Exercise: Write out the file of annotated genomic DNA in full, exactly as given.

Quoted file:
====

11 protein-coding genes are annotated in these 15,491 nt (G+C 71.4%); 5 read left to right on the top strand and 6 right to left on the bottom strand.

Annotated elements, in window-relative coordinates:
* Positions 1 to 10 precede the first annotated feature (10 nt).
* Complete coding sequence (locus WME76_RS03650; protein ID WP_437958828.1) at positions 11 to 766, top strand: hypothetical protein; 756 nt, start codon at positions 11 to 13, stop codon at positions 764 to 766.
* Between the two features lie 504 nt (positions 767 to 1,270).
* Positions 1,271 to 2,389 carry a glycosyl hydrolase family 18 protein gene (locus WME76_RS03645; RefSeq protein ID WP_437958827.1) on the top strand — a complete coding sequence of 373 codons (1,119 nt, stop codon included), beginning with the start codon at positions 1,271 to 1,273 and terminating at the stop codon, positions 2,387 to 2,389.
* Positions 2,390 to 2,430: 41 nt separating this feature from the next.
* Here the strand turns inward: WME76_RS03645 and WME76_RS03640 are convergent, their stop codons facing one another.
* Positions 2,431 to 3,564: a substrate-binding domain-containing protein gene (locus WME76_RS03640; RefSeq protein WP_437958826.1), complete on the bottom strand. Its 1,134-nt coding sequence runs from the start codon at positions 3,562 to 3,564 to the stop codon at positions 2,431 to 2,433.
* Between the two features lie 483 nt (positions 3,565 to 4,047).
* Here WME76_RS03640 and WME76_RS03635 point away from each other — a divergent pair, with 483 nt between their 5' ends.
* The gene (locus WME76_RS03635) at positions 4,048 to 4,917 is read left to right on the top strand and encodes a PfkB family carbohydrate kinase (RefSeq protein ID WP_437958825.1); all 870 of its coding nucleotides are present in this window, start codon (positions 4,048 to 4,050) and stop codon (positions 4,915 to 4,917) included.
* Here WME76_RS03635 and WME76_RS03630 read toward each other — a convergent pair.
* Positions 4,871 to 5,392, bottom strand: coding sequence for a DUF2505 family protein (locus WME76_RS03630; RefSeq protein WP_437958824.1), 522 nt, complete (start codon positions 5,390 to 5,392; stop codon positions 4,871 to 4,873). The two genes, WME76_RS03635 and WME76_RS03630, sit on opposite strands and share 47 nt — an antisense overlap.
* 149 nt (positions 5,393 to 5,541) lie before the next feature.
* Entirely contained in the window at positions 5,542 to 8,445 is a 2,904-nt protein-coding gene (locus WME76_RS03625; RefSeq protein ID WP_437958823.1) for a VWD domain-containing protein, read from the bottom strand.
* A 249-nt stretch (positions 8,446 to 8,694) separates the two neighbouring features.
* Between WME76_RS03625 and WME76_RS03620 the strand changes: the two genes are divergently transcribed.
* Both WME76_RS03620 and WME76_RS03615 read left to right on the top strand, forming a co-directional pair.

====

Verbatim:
11 protein-coding genes are annotated in these 15,491 nt (G+C 71.4%); 5 read left to right on the top strand and 6 right to left on the bottom strand.

Annotated elements, in window-relative coordinates:
* Positions 1 to 10 precede the first annotated feature (10 nt).
* Complete coding sequence (locus WME76_RS03650; protein ID WP_437958828.1) at positions 11 to 766, top strand: hypothetical protein; 756 nt, start codon at positions 11 to 13, stop codon at positions 764 to 766.
* Between the two features lie 504 nt (positions 767 to 1,270).
* Positions 1,271 to 2,389 carry a glycosyl hydrolase family 18 protein gene (locus WME76_RS03645; RefSeq protein ID WP_437958827.1) on the top strand — a complete coding sequence of 373 codons (1,119 nt, stop codon included), beginning with the start codon at positions 1,271 to 1,273 and terminating at the stop codon, positions 2,387 to 2,389.
* Positions 2,390 to 2,430: 41 nt separating this feature from the next.
* Here the strand turns inward: WME76_RS03645 and WME76_RS03640 are convergent, their stop codons facing one another.
* Positions 2,431 to 3,564: a substrate-binding domain-containing protein gene (locus WME76_RS03640; RefSeq protein WP_437958826.1), complete on the bottom strand. Its 1,134-nt coding sequence runs from the start codon at positions 3,562 to 3,564 to the stop codon at positions 2,431 to 2,433.
* Between the two features lie 483 nt (positions 3,565 to 4,047).
* Here WME76_RS03640 and WME76_RS03635 point away from each other — a divergent pair, with 483 nt between their 5' ends.
* The gene (locus WME76_RS03635) at positions 4,048 to 4,917 is read left to right on the top strand and encodes a PfkB family carbohydrate kinase (RefSeq protein ID WP_437958825.1); all 870 of its coding nucleotides are present in this window, start codon (positions 4,048 to 4,050) and stop codon (positions 4,915 to 4,917) included.
* Here WME76_RS03635 and WME76_RS03630 read toward each other — a convergent pair.
* Positions 4,871 to 5,392, bottom strand: coding sequence for a DUF2505 family protein (locus WME76_RS03630; RefSeq protein WP_437958824.1), 522 nt, complete (start codon positions 5,390 to 5,392; stop codon positions 4,871 to 4,873). The two genes, WME76_RS03635 and WME76_RS03630, sit on opposite strands and share 47 nt — an antisense overlap.
* 149 nt (positions 5,393 to 5,541) lie before the next feature.
* Entirely contained in the window at positions 5,542 to 8,445 is a 2,904-nt protein-coding gene (locus WME76_RS03625; RefSeq protein ID WP_437958823.1) for a VWD domain-containing protein, read from the bottom strand.
* A 249-nt stretch (positions 8,446 to 8,694) separates the two neighbouring features.
* Between WME76_RS03625 and WME76_RS03620 the strand changes: the two genes are divergently transcribed.
* Both WME76_RS03620 and WME76_RS03615 read left to right on the top strand, forming a co-directional pair.